The warning in the book of James to teachers is sobering, “Not many of you should become teachers, my brothers, for you know that we who teach will be judged with greater strictness” (3:1). Some of that “greater strictness” is seen in the responses of church members and the greater community to a teacher’s sin. These days, it seems like the whole world leans in to watch and remark about a church leader’s fall from grace. When a church leader or pastor falls into sin, we hear about it instantly and read about it over and over on social media. We shake our heads in sadness and think, “Not again.” We discuss among ourselves how such sin could have been prevented, how the church should respond, and may even secretly wonder about the leaders of our own church—will they too stumble into sin?
Paul asked the church at Thessalonica to pray for him and his fellow workers (1 Thessalonians 5:25). To the church in Colossae, he wrote, “Continue steadfastly in prayer, being watchful in it with thanksgiving. At the same time, pray also for us, that God may open to us a door for the word, to declare the mystery of Christ, on account of which I am in prison—that I may make it clear, which is how I ought to speak” (4:2-4).The writer to the Hebrews, after calling them to obey their leaders and submit to them (3:17), wrote: “Pray for us, for we are sure that we have a clear conscience, desiring to act honorably in all things” (verse 18).
Prayer is one of the main disciplines of the Christian faith. It is a means which God uses to carry out his will. In prayer, we are drawn into deeper dependence upon God and learn more and more of our need for him and his grace. James tells us, “The prayer of a righteous person has great power as it is working” (5:16). Not only that, Scripture commands us to pray. And as we’ve seen, the Apostles asked the church to pray for their ministry.
If Paul and the other disciples needed prayer, how much more so do those who lead, shepherd, and oversee us in the church! And they need our prayers, not just when there is controversy in the church. Not just when they are ill. Not just when there is a budget shortfall or a search is on for a new pastor. But all the time. We need to be in regular prayer for our pastors, elders, deacons, and their families. As Matthew Henry noted regarding Hebrews 3:18, “The more earnestly the people pray for their ministers, the more benefit they may expect from their ministry.” The more we pray for our church leaders, the more we can expect God to use our churches to impact the Kingdom for the gospel.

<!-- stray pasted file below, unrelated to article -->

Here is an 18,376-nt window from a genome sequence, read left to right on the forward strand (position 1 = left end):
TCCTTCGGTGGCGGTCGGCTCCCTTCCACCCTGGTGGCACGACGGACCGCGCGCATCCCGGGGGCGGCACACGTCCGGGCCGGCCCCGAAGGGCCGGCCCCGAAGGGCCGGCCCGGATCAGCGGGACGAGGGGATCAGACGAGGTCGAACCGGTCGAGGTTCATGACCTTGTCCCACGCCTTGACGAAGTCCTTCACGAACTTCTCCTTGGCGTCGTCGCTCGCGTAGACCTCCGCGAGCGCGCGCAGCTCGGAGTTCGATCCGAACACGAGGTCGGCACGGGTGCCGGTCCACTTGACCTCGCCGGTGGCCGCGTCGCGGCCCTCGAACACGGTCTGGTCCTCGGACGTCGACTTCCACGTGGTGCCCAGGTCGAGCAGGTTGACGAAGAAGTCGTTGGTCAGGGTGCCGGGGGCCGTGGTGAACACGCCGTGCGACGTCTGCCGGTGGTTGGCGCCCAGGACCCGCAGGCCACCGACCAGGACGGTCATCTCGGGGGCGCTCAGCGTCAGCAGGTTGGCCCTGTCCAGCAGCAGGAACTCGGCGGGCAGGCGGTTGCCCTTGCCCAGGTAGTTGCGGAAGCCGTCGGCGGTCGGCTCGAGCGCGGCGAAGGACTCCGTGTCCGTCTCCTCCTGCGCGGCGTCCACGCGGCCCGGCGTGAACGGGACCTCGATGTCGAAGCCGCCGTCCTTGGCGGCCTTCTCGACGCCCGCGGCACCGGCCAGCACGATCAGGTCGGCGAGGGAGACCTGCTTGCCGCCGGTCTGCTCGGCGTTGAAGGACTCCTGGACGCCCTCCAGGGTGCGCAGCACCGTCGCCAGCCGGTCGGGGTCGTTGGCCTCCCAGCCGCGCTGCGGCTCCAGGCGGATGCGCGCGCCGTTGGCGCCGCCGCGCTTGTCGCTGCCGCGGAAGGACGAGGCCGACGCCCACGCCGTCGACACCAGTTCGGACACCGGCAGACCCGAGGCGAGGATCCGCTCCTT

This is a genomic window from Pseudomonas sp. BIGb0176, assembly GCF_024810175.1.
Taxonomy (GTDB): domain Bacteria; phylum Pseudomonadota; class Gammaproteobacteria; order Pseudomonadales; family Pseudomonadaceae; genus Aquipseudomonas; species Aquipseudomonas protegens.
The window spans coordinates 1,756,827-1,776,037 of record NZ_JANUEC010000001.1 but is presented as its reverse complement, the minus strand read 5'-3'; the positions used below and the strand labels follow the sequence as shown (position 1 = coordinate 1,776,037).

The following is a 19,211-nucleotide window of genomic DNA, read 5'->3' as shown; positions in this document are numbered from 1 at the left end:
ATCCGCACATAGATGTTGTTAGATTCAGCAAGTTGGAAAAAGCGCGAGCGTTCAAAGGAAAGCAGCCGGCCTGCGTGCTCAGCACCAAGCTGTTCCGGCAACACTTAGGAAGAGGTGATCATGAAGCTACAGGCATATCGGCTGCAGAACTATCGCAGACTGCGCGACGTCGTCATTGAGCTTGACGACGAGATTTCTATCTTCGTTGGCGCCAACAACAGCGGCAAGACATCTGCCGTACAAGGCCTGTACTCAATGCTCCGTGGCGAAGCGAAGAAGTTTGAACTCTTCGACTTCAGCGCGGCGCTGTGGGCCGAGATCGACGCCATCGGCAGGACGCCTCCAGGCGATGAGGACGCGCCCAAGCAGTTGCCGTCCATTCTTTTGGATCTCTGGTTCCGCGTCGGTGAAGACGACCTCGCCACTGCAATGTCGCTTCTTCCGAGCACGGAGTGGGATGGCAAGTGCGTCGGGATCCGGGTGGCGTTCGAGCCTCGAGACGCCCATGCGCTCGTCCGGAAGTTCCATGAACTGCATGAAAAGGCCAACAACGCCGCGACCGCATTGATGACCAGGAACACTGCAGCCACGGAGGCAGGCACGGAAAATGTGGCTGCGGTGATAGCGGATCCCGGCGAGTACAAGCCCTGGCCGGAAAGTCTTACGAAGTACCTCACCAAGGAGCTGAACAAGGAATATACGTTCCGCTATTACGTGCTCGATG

Praying for Church Leaders
Pray for Pastors: Pray that they would preach the word of truth, “be ready in season and out of season; reprove, rebuke, and exhort, with complete patience and teaching” (2 Timothy 4:2). Pray for their preparation and delivery of sermons. Pray that they would proclaim Christ, “warning everyone and teaching everyone with all wisdom, that we may present everyone mature in Christ” (Colossians 1:28). Pray that they would faithfully administer the sacraments. Pray that they would equip the saints for the work of ministry (Ephesians 4:12). Pray also for their pastoral work, that they would encourage and counsel the flock with wisdom and discernment. Pray for the stress they bear in their work and in carrying the weight of responsibility for our souls, that they would find rest in Christ. Pray that they would resist temptations to sin and depend wholly upon the grace of Christ.
Pray for Elders: Pray that they would continue to display and live out the qualifications listed in 1 Timothy 3:1-7. Pray that they would shepherd the flock with wisdom, “shepherd the flock of God that is among you, exercising oversight, not under compulsion, but willingly, as God would have you; not for shameful gain, but eagerly; not domineering over those in your charge, but being examples to the flock” (1 Peter 5:2-3). Pray that they would seek to know the members of the church, investing in their lives, and walking alongside them in both their sorrows and joys.
Pray for Deacons: Pray that, like the elders, they would continue to live out the qualifications in 1 Timothy 3:8-13. Pray that they would have compassionate and merciful hearts toward those that they help and serve. Pray that they would have wisdom in the decisions they make (Acts 6:3). Pray that they would reach out to and serve widows, orphans, and others in distress (James 1:27).
Pray for their Families: Pray for the families of all church leaders. Pray for the extra burden they bear in sharing their loved one with the church. Pray for their own spiritual lives, that they would grow in the grace and knowledge of Christ. Pray that they would be encouraged and supported. Pray that their own lives would reflect the gospel to those around them.
Those who serve us in ministry bear a heavy responsibility for the care of our souls. Their work of ministry is hard and stressful and wears on both church leaders and their families. God has called us to pray for them. May we pray for them always, entrusting them to the care of our great and sovereign God.
This article first appeared at ChristWard Collective and is posted here with permission of the author.